A survey was conducted to ascertain the risk of tuberculosis (TB) among migrant farm workers on the Delmarva peninsula. Relevant histories were obtained from 842 migrants: a total of 709 skin tests were completed, and 239 sputum specimens were examined for acid-fast bacilli (AFB) and culture. No cases of infectious tuberculosis were ascertained by history or AFB examination. One sputum culture was positive for M. tuberculosis and 13 were positive for various species of nontuberculous mycobacteria. Thirty-seven percent of migrants tested had significant skin test reactions of 10 mm or more. Reaction rates for men were 41 percent and for women 25 percent. Age specific rates ranged from 14 percent in children aged 5-14 to 54 percent for ages 45-54. Rates for the principal national/ethnic groups were Haitians 55 percent, Mexicans 36 percent, US Blacks 29 percent and US-born Latinos 20 percent. Based on these results and other information currently available, it is recommended that current Centers for Disease Control (CDC) recommendations for TB prophylaxis continue to be applied for migrant workers, but that mass screening by skin testing in camp populations not be emphasized. Other recommendations focus on: case findings of active disease, improving continuity and follow-up, increasing coordination among involved agencies, and actively supporting improved economic and living conditions for migrant farm workers.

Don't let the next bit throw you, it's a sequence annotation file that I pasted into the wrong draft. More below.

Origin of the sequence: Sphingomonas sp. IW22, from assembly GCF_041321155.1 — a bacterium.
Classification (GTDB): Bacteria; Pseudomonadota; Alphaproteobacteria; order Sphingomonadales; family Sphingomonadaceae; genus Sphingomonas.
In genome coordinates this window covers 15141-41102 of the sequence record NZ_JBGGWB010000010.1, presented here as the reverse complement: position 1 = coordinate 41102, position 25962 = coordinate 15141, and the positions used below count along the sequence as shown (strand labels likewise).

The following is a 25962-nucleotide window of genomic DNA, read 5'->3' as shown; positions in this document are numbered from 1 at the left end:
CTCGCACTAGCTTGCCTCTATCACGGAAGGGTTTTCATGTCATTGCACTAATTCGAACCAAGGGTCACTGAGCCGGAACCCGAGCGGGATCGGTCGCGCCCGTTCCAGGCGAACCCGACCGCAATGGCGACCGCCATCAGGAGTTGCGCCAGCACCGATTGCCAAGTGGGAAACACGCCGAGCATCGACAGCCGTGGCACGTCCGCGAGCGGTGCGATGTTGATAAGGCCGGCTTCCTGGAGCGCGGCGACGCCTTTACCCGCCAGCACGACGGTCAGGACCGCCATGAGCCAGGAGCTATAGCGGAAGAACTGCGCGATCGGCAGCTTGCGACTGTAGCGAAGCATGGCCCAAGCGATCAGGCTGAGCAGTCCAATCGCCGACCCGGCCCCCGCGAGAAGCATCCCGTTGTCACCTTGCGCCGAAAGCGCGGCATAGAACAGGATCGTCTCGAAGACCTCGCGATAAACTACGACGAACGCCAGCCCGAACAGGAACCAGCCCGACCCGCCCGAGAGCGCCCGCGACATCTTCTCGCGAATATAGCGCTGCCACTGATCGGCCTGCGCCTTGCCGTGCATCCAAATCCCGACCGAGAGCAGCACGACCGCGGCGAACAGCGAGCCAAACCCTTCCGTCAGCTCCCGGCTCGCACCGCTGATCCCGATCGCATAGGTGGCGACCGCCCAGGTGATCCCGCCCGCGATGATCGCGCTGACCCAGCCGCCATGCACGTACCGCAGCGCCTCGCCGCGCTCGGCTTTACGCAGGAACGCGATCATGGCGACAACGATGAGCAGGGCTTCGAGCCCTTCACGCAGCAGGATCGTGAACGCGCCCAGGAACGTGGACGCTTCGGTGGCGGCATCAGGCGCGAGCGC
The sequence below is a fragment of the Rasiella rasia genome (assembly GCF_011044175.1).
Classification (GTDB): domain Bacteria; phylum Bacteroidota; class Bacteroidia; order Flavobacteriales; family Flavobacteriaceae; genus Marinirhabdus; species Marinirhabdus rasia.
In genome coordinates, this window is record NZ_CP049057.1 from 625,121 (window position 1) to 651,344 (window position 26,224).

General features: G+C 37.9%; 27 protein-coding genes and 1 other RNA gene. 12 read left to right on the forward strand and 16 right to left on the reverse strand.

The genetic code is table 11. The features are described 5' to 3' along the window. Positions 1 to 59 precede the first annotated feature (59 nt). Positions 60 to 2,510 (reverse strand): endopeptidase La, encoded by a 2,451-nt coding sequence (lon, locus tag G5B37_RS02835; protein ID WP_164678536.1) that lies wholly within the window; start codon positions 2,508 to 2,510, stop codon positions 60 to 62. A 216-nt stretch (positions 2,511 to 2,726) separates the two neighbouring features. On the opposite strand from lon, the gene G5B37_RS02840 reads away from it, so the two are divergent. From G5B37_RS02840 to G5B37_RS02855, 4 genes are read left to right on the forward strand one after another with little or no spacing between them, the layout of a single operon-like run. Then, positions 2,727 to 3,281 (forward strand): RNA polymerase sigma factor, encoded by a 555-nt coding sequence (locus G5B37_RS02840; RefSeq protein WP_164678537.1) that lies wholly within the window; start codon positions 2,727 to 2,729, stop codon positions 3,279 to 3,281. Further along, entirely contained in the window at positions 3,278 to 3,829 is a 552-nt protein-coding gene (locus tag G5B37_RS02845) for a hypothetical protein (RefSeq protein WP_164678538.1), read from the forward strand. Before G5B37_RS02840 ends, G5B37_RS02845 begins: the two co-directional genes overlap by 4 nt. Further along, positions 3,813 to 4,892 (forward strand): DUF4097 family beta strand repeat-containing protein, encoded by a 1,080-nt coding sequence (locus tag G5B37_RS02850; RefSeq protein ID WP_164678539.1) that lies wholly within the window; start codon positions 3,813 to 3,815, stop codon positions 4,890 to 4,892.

ASJC Scopus subject areas
- Public Health, Environmental and Occupational Health